This is the World Series kids. Strap in and get comfortable. The Game 2 collapse was heartbreaking and knocked this Cardinal team down, but that doesn’t mean we can’t get back up. Respond to force with excessive force. Arrive in Texas ready to score early and often. Two pitching dominated close battles will give way to offensive firepower. The question is….which pitching staff breaks first? The Rangers have used Ogando and Mike Adams,and gotten mixed results. The Cards have used everyone and pitched decent. The starters have been very impressive. The lineups are being held in check. Which group breaks out of the cage first? We will see. Game 3 and 4 this weekend in Texas will be high stakes poker. Who comes out with the lead? With the two teams so evenly matched and playing so close, the answer is unclear. All a fan can do is think about the Game 2 failure and hope for a happier ending in Game 3. That’s life. Hope for the best and wait for the worst. You never know what’s coming next in the playoffs. As we do in life, we deal and keep on coming back for more.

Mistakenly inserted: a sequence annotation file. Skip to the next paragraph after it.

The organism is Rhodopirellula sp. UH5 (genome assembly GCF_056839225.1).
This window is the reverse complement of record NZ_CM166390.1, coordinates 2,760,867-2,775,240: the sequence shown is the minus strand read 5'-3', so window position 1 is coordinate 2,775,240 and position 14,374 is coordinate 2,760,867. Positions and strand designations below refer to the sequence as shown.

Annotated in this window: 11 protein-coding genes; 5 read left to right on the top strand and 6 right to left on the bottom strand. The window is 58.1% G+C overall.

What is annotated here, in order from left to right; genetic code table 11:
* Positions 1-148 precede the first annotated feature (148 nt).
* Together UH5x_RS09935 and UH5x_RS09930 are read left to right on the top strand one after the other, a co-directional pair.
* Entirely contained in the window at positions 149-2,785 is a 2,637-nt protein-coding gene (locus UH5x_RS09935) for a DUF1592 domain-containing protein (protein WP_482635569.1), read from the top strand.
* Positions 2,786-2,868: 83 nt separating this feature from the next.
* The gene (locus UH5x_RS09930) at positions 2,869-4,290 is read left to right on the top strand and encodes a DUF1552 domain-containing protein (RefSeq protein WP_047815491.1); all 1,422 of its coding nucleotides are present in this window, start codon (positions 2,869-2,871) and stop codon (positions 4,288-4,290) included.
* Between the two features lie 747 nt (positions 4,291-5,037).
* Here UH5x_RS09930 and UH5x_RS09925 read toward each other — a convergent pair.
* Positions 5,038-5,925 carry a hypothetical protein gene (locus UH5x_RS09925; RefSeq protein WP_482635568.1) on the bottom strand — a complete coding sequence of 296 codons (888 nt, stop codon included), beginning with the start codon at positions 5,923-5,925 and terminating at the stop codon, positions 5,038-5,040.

There’s nothing else to talk about. As a man once said, say what you have to and do nothing more. Treat your audience like a ticking timebomb. Speak firm and tread carefully across the vulnerable waters. I’m done here.
Thanks for reading,